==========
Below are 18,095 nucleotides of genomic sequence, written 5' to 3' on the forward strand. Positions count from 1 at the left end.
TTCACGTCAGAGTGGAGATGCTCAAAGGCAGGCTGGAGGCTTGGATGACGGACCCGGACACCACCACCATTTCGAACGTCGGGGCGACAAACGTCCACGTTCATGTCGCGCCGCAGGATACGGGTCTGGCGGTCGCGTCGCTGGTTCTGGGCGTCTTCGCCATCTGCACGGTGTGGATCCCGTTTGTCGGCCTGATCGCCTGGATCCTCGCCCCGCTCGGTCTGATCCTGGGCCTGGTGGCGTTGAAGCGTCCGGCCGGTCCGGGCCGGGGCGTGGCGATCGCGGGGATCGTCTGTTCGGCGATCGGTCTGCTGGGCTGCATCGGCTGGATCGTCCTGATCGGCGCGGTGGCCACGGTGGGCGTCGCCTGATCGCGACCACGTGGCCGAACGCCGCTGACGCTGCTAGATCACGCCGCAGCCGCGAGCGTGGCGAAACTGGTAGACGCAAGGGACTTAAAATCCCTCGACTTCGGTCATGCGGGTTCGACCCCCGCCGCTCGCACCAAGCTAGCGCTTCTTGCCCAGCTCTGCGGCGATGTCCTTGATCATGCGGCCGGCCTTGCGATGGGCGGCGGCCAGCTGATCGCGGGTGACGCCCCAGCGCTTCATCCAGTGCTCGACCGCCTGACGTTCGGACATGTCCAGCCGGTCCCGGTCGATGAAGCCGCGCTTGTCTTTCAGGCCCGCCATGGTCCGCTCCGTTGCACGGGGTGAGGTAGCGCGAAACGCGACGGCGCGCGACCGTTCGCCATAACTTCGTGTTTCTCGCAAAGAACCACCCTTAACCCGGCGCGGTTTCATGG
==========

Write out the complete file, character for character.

Below are 18,095 nucleotides of genomic sequence, written 5' to 3' on the forward strand. Positions count from 1 at the left end.
TTCACGTCAGAGTGGAGATGCTCAAAGGCAGGCTGGAGGCTTGGATGACGGACCCGGACACCACCACCATTTCGAACGTCGGGGCGACAAACGTCCACGTTCATGTCGCGCCGCAGGATACGGGTCTGGCGGTCGCGTCGCTGGTTCTGGGCGTCTTCGCCATCTGCACGGTGTGGATCCCGTTTGTCGGCCTGATCGCCTGGATCCTCGCCCCGCTCGGTCTGATCCTGGGCCTGGTGGCGTTGAAGCGTCCGGCCGGTCCGGGCCGGGGCGTGGCGATCGCGGGGATCGTCTGTTCGGCGATCGGTCTGCTGGGCTGCATCGGCTGGATCGTCCTGATCGGCGCGGTGGCCACGGTGGGCGTCGCCTGATCGCGACCACGTGGCCGAACGCCGCTGACGCTGCTAGATCACGCCGCAGCCGCGAGCGTGGCGAAACTGGTAGACGCAAGGGACTTAAAATCCCTCGACTTCGGTCATGCGGGTTCGACCCCCGCCGCTCGCACCAAGCTAGCGCTTCTTGCCCAGCTCTGCGGCGATGTCCTTGATCATGCGGCCGGCCTTGCGATGGGCGGCGGCCAGCTGATCGCGGGTGACGCCCCAGCGCTTCATCCAGTGCTCGACCGCCTGACGTTCGGACATGTCCAGCCGGTCCCGGTCGATGAAGCCGCGCTTGTCTTTCAGGCCCGCCATGGTCCGCTCCGTTGCACGGGGTGAGGTAGCGCGAAACGCGACGGCGCGCGACCGTTCGCCATAACTTCGTGTTTCTCGCAAAGAACCACCCTTAACCCGGCGCGGTTTCATGG